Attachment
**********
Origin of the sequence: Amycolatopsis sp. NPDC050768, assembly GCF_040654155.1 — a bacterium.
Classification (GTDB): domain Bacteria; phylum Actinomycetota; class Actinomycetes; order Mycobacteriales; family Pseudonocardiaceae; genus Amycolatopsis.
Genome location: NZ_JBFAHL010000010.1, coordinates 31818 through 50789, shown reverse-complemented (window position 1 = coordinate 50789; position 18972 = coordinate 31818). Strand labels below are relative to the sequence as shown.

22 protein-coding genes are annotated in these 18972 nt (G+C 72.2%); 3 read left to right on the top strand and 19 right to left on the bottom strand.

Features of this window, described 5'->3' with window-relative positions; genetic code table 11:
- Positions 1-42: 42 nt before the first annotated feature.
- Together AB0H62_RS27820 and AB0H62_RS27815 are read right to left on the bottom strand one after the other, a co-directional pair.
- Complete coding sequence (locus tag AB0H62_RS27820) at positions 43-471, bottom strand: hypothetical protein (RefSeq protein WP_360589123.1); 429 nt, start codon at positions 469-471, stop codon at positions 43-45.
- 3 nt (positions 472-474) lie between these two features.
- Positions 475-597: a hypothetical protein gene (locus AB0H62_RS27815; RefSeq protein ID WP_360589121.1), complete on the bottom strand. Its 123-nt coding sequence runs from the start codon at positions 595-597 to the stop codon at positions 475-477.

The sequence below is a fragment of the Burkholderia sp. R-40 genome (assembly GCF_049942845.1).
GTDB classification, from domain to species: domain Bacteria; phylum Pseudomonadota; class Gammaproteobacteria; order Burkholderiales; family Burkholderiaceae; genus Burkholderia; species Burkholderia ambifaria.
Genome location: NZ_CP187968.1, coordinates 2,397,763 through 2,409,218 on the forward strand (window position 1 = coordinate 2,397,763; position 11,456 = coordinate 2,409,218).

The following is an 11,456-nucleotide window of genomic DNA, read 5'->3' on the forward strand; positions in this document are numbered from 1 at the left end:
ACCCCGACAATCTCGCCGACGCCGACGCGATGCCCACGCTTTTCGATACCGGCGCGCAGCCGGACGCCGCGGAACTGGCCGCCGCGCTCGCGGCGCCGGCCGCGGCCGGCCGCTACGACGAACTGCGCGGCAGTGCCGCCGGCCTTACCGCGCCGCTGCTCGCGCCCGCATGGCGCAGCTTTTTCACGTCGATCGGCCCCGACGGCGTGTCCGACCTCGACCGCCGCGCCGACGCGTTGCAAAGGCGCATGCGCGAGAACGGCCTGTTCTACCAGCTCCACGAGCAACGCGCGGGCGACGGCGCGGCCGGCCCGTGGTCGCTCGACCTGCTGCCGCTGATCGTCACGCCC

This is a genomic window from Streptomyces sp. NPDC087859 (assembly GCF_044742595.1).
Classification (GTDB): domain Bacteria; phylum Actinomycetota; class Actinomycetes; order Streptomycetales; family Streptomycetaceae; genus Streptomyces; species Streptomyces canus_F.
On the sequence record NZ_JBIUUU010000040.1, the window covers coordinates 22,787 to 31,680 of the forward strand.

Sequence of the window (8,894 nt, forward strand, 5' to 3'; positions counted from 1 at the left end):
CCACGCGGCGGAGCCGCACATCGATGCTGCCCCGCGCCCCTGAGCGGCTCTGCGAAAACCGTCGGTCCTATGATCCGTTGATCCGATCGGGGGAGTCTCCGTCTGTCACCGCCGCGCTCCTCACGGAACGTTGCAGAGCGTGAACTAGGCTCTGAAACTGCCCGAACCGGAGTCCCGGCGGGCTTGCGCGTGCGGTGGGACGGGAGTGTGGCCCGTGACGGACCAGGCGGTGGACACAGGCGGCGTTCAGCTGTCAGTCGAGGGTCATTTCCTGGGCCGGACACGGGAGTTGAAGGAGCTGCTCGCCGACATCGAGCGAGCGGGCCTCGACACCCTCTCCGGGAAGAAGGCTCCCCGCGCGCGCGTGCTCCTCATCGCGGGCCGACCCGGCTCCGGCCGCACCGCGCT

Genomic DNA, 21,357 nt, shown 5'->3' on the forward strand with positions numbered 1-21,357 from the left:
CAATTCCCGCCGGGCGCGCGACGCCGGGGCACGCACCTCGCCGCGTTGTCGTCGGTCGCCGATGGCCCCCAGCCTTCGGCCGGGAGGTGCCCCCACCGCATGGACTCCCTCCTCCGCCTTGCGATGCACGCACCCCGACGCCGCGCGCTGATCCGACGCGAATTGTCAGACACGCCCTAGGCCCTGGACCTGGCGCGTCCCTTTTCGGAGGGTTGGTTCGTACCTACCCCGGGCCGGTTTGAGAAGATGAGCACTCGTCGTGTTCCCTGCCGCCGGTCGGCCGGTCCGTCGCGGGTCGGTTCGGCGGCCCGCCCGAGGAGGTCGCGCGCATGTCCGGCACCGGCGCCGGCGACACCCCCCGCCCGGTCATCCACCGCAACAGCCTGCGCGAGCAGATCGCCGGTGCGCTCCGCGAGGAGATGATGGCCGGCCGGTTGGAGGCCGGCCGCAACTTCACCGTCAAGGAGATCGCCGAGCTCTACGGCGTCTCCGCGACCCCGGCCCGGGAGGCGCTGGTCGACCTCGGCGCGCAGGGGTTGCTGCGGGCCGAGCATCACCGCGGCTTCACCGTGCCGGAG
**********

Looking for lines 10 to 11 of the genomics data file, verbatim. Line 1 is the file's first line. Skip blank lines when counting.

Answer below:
- Positions 475-597: a hypothetical protein gene (locus AB0H62_RS27815; RefSeq protein ID WP_360589121.1), complete on the bottom strand. Its 123-nt coding sequence runs from the start codon at positions 595-597 to the stop codon at positions 475-477.

The sequence below is a fragment of the Burkholderia sp. R-40 genome (assembly GCF_049942845.1).